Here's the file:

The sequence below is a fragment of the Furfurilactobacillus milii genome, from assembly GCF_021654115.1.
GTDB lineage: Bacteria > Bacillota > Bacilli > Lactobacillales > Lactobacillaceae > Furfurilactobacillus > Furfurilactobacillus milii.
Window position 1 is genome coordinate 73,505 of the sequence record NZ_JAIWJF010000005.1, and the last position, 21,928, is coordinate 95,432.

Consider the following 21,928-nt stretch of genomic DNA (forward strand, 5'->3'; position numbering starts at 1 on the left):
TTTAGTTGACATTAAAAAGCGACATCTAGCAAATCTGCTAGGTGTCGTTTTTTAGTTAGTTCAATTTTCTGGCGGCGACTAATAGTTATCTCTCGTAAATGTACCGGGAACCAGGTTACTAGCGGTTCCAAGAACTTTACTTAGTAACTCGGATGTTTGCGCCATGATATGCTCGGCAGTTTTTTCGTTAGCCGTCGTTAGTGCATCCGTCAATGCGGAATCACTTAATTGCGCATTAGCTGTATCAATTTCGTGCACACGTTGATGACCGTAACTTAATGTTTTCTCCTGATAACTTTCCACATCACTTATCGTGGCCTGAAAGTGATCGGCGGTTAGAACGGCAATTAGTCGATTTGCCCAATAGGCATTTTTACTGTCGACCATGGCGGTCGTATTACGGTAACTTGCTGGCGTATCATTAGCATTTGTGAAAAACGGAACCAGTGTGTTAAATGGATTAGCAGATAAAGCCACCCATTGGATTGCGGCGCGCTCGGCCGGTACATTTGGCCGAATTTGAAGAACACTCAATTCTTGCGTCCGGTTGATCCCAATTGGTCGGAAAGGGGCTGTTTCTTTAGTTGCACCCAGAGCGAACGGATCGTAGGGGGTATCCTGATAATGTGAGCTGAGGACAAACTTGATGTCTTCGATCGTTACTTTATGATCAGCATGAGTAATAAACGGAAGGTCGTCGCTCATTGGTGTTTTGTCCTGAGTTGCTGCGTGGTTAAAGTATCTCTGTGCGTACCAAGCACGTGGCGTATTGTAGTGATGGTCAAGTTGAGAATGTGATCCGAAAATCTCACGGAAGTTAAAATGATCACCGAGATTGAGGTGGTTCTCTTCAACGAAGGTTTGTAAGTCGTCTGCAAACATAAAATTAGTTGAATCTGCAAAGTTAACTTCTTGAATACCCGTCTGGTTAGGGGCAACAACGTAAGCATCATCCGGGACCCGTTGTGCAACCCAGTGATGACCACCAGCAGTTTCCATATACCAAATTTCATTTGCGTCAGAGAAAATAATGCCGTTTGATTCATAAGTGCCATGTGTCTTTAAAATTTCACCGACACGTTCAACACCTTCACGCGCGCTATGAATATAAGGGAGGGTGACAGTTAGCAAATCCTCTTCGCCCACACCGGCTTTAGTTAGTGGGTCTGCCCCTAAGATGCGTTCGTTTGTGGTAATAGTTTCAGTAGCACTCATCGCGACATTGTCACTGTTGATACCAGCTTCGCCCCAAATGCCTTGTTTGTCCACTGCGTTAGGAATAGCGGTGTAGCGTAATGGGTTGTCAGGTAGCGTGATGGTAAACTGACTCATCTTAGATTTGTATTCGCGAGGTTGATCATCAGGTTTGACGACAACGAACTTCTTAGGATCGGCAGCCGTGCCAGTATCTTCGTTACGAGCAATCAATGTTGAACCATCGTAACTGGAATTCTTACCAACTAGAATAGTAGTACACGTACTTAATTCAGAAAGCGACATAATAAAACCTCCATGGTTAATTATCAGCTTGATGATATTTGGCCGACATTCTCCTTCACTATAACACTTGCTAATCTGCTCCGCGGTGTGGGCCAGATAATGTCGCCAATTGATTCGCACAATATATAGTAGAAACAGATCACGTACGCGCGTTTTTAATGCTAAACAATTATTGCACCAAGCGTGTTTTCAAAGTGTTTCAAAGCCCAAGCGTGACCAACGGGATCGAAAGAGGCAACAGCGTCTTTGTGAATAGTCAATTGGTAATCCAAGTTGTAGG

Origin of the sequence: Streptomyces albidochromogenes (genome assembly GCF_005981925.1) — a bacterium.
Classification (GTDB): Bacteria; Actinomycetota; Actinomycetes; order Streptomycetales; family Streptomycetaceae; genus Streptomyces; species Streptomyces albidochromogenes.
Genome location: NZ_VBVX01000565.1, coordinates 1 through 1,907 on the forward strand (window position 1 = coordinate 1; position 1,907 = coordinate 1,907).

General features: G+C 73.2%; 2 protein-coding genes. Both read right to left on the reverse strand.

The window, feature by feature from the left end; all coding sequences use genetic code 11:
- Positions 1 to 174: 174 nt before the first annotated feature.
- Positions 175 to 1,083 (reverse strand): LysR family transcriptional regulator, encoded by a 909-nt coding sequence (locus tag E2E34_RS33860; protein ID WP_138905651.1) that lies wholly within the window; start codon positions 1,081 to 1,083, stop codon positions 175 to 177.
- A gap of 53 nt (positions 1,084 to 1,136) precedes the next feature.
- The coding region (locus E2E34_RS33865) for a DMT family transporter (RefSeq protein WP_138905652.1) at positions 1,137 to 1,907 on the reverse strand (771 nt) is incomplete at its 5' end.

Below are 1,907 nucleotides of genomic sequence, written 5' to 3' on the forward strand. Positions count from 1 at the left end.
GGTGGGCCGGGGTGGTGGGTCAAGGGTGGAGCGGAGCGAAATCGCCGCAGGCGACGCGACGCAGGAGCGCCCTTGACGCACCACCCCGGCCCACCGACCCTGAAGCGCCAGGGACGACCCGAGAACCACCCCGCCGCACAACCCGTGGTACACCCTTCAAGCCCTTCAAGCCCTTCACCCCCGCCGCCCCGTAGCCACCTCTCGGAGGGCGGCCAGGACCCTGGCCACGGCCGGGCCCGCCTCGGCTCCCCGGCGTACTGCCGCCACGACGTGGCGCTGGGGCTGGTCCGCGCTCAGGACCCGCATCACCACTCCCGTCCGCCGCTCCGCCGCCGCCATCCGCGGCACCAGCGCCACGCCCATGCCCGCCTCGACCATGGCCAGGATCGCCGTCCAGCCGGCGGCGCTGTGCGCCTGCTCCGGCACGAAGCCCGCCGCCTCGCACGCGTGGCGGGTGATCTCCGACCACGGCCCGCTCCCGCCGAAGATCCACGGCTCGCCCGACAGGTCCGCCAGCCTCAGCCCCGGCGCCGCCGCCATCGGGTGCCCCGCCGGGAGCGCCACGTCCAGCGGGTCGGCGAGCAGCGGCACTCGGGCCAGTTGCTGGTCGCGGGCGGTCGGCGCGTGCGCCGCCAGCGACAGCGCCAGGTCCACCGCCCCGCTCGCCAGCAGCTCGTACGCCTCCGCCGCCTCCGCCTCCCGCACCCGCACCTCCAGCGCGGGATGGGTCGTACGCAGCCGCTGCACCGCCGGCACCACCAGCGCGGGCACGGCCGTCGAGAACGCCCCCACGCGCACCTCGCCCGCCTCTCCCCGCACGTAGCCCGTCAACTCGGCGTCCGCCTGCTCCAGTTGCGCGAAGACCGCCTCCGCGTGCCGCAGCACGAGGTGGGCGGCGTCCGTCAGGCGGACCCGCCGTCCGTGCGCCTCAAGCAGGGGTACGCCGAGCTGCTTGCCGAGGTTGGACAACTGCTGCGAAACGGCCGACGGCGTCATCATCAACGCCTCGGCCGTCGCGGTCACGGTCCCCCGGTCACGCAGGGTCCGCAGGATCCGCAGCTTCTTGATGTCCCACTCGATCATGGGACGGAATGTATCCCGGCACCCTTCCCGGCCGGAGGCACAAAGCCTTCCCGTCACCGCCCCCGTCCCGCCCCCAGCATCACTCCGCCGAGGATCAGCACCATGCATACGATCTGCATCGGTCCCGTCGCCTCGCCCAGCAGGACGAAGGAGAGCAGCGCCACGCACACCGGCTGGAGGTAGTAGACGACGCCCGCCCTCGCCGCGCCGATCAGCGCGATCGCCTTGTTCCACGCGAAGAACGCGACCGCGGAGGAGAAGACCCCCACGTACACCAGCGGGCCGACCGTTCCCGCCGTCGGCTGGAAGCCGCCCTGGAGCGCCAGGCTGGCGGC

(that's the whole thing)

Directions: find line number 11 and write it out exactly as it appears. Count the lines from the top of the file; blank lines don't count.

- Positions 1 to 174: 174 nt before the first annotated feature.